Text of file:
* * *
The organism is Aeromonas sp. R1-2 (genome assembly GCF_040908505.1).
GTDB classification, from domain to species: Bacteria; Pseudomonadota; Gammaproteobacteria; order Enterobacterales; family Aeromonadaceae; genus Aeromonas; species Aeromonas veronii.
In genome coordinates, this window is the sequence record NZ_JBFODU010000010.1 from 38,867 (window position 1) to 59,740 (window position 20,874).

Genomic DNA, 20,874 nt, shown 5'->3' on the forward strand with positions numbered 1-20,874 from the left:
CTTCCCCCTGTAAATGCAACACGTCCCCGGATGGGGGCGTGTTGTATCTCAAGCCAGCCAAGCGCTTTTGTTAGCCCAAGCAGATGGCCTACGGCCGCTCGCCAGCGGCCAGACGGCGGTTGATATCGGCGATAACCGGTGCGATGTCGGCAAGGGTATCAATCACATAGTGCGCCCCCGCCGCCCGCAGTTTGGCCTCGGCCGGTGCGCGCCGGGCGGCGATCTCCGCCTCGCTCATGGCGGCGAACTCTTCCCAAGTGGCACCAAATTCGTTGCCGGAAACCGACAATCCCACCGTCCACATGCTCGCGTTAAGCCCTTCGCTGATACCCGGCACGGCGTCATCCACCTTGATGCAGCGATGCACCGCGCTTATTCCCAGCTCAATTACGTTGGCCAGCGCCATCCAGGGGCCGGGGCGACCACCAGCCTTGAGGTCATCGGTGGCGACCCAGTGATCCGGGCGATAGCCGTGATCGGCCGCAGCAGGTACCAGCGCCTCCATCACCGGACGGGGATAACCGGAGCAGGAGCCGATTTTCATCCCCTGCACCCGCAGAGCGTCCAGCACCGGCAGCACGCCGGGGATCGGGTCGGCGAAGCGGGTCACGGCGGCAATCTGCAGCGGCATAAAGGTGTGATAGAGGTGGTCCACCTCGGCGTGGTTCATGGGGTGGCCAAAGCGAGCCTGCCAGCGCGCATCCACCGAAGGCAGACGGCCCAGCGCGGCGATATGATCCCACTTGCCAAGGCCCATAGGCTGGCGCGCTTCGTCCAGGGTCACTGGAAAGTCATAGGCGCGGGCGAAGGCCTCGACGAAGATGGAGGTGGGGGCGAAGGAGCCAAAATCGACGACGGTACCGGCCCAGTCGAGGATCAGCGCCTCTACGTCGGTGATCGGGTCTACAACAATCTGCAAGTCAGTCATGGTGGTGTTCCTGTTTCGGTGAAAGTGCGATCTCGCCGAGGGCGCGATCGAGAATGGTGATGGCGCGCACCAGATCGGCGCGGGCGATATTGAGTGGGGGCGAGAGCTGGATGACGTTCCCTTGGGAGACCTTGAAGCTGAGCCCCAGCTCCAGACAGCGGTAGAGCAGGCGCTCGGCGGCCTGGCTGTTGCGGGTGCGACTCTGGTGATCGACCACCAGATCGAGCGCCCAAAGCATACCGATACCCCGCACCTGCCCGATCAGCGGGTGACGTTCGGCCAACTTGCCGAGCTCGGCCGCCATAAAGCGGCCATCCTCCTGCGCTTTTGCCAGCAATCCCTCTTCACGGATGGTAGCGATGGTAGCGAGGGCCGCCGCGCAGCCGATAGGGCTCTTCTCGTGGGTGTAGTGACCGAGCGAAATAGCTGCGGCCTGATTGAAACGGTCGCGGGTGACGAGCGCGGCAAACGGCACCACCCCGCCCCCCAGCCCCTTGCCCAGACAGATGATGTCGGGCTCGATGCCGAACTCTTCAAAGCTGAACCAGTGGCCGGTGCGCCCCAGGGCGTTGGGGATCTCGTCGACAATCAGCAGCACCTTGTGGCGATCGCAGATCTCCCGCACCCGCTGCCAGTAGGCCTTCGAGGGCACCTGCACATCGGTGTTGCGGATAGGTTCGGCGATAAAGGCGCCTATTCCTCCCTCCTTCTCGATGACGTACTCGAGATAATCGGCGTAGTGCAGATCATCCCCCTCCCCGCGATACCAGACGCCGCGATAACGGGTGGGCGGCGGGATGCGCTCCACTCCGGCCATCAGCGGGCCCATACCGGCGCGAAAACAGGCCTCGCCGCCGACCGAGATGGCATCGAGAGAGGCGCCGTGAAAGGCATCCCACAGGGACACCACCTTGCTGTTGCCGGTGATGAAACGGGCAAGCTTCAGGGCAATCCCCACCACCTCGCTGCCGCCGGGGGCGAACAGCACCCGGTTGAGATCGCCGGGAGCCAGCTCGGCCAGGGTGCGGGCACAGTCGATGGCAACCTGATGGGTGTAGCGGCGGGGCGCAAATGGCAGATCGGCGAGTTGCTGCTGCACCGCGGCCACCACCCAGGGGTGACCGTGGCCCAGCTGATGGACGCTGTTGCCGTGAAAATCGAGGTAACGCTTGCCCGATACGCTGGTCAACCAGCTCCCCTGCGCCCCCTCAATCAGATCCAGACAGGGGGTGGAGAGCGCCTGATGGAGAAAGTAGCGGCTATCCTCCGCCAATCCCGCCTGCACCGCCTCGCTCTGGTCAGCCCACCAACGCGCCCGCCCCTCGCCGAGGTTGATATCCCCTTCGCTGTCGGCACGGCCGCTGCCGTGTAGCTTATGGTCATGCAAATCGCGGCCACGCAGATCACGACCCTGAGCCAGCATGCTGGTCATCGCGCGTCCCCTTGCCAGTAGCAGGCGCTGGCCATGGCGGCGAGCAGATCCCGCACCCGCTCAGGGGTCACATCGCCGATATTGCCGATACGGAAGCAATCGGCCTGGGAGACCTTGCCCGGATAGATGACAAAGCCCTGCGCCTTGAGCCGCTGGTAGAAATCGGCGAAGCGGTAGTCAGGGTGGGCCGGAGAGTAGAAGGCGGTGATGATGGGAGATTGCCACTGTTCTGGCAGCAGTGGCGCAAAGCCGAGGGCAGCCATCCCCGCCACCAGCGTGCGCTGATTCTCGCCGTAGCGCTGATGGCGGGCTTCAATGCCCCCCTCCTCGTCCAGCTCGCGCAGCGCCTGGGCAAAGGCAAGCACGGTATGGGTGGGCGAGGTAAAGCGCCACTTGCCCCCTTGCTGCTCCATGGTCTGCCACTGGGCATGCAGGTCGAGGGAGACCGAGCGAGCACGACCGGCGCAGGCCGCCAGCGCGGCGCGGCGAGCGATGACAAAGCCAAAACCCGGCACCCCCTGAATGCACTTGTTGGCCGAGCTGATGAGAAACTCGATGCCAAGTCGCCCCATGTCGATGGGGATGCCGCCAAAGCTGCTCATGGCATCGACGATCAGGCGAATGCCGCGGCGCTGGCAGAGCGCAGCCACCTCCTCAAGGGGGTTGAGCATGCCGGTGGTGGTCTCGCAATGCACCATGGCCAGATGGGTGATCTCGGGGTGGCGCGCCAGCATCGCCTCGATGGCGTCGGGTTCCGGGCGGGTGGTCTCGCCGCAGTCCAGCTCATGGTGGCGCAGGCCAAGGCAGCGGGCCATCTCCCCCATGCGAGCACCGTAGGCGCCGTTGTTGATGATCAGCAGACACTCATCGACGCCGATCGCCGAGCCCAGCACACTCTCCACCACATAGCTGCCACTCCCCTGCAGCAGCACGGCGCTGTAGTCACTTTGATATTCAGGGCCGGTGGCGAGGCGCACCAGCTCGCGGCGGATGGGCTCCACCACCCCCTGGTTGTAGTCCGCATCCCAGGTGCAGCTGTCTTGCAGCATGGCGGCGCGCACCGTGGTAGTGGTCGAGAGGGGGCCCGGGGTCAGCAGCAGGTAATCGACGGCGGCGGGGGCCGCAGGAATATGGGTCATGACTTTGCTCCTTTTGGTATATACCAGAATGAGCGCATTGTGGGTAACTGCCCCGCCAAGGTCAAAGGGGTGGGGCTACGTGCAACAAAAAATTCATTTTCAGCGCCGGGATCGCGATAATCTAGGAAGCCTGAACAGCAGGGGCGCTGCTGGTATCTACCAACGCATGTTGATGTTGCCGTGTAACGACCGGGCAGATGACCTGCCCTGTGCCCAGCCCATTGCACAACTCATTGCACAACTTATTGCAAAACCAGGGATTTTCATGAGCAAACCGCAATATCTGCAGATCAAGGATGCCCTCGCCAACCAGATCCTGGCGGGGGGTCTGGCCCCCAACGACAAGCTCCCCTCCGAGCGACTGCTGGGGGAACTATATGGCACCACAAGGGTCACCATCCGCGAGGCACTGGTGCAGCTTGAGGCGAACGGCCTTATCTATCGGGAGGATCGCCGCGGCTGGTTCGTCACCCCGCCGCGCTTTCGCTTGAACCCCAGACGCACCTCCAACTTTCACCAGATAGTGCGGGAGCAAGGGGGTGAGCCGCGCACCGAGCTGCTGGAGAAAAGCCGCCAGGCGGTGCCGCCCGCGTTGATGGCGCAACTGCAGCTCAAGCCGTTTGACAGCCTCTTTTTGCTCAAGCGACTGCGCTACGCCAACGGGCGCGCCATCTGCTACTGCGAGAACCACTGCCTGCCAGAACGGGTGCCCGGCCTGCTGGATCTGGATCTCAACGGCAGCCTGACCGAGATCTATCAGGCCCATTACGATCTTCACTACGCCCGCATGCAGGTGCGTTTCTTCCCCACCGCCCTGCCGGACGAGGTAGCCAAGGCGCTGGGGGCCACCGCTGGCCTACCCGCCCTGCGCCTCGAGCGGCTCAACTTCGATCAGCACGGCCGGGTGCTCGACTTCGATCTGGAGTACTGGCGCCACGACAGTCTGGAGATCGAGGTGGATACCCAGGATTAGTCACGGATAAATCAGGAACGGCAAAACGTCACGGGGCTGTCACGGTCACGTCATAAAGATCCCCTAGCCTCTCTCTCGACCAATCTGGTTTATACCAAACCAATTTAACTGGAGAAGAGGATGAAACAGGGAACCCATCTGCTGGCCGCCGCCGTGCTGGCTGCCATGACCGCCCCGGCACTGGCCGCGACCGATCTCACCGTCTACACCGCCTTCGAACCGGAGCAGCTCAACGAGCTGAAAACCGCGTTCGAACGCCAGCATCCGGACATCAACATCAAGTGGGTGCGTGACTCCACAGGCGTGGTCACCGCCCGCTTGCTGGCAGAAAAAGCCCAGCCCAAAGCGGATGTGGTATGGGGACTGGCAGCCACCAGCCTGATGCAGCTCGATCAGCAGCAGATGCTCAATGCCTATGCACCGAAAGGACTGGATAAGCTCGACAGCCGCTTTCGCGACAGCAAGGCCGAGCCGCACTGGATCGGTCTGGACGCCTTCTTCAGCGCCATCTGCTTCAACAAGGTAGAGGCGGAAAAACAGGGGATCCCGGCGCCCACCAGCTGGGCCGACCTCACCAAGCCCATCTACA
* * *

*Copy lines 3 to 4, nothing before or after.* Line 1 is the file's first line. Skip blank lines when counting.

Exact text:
In genome coordinates, this window is the sequence record NZ_JBFODU010000010.1 from 38,867 (window position 1) to 59,740 (window position 20,874).

Genomic DNA, 20,874 nt, shown 5'->3' on the forward strand with positions numbered 1-20,874 from the left: